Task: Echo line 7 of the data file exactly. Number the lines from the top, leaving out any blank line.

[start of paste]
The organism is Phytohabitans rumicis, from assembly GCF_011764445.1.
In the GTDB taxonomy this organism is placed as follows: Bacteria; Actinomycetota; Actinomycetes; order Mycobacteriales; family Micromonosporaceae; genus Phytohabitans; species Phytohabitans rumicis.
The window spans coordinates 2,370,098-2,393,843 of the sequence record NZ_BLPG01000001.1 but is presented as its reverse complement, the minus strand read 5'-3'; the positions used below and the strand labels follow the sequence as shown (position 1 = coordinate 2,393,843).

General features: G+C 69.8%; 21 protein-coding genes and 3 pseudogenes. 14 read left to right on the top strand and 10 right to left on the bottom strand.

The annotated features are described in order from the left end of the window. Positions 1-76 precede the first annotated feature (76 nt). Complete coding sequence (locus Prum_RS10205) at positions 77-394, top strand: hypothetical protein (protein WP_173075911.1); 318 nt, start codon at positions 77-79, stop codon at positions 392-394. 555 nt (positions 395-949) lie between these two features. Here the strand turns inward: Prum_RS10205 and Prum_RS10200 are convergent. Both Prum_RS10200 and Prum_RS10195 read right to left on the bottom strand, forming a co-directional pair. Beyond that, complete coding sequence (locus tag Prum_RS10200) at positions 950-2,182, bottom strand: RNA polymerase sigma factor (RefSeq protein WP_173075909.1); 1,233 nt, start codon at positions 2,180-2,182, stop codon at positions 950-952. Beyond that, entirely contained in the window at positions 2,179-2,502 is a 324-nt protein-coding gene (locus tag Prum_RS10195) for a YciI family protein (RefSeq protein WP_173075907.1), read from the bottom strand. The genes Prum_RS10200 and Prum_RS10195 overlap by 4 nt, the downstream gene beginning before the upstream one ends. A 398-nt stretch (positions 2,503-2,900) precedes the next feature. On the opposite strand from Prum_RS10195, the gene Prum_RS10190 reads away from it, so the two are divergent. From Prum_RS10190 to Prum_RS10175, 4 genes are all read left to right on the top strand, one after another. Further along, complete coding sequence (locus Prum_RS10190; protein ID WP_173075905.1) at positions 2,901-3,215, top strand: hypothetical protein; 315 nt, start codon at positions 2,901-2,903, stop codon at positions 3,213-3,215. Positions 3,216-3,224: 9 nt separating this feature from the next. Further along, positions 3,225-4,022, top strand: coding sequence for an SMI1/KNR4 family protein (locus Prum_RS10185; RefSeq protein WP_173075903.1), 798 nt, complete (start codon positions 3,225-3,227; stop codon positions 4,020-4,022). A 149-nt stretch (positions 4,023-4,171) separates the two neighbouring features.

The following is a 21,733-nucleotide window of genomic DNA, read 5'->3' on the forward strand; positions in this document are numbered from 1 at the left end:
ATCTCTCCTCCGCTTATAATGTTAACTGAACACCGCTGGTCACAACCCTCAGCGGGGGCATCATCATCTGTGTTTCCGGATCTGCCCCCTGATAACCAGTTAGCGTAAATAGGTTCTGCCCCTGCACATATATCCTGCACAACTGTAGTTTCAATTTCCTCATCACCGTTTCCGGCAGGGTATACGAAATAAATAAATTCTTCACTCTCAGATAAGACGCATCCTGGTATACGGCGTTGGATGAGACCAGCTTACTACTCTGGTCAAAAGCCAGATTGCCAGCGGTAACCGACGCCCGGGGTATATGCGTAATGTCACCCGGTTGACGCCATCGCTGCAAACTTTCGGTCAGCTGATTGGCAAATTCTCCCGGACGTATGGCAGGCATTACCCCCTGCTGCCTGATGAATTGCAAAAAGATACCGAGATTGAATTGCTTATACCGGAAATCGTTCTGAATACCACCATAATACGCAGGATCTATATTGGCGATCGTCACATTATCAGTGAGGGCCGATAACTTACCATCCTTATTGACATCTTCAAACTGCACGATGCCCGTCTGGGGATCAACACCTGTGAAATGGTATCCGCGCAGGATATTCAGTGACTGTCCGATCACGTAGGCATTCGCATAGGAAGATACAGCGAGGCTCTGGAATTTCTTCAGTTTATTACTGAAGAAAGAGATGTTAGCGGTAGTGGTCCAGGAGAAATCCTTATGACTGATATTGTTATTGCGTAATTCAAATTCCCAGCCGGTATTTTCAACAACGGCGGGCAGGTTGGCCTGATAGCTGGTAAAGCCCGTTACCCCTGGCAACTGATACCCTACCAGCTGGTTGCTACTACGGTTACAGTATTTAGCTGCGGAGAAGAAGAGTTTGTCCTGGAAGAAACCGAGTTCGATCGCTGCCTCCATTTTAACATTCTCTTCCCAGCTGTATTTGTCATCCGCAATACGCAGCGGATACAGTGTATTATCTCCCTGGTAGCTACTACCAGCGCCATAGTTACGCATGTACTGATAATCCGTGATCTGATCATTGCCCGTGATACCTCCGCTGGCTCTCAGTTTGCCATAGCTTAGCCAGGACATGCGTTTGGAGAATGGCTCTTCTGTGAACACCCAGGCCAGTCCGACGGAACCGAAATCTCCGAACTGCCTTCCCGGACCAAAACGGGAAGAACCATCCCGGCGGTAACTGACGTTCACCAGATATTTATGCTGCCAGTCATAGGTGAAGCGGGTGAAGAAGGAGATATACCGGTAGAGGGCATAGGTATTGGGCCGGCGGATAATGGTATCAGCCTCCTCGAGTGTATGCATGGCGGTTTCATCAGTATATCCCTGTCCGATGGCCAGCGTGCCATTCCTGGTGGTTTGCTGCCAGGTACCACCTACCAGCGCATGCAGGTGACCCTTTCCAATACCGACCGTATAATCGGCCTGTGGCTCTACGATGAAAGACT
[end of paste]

ATCTCTCCTCCGCTTATAATGTTAACTGAACACCGCTGGTCACAACCCTCAGCGGGGGCATCATCATCTGTGTTTCCGGATCTGCCCCCTGATAACCAGTTAGCGTAAATAGGTTCTGCCCCTGCACATATATCCTGCACAACTGTAGTTTCAATTTCCTCATCACCGTTTCCGGCAGGGTATACGAAATAAATAAATTCTTCACTCTCAGATAAGACGCATCCTGGTATACGGCGTTGGATGAGACCAGCTTACTACTCTGGTCAAAAGCCAGATTGCCAGCGGTAACCGACGCCCGGGGTATATGCGTAATGTCACCCGGTTGACGCCATCGCTGCAAACTTTCGGTCAGCTGATTGGCAAATTCTCCCGGACGTATGGCAGGCATTACCCCCTGCTGCCTGATGAATTGCAAAAAGATACCGAGATTGAATTGCTTATACCGGAAATCGTTCTGAATACCACCATAATACGCAGGATCTATATTGGCGATCGTCACATTATCAGTGAGGGCCGATAACTTACCATCCTTATTGACATCTTCAAACTGCACGATGCCCGTCTGGGGATCAACACCTGTGAAATGGTATCCGCGCAGGATATTCAGTGACTGTCCGATCACGTAGGCATTCGCATAGGAAGATACAGCGAGGCTCTGGAATTTCTTCAGTTTATTACTGAAGAAAGAGATGTTAGCGGTAGTGGTCCAGGAGAAATCCTTATGACTGATATTGTTATTGCGTAATTCAAATTCCCAGCCGGTATTTTCAACAACGGCGGGCAGGTTGGCCTGATAGCTGGTAAAGCCCGTTACCCCTGGCAACTGATACCCTACCAGCTGGTTGCTACTACGGTTACAGTATTTAGCTGCGGAGAAGAAGAGTTTGTCCTGGAAGAAACCGAGTTCGATCGCTGCCTCCATTTTAACATTCTCTTCCCAGCTGTATTTGTCATCCGCAATACGCAGCGGATACAGTGTATTATCTCCCTGGTAGCTACTACCAGCGCCATAGTTACGCATGTACTGATAATCCGTGATCTGATCATTGCCCGTGATACCTCCGCTGGCTCTCAGTTTGCCATAGCTTAGCCAGGACATGCGTTTGGAGAATGGCTCTTCTGTGAACACCCAGGCCAGTCCGACGGAACCGAAATCTCCGAACTGCCTTCCCGGACCAAAACGGGAAGAACCATCCCGGCGGTAACTGACGTTCACCAGATATTTATGCTGCCAGTCATAGGTGAAGCGGGTGAAGAAGGAGATATACCGGTAGAGGGCATAGGTATTGGGCCGGCGGATAATGGTATCAGCCTCCTCGAGTGTATGCATGGCGGTTTCATCAGTATATCCCTGTCCGATGGCCAGCGTGCCATTCCTGGTGGTTTGCTGCCAGGTACCACCTACCAGCGCATGCAGGTGACCCTTTCCAATACCGACCGTATAATCGGCCTGTGGCTCTACGATGAAAGACT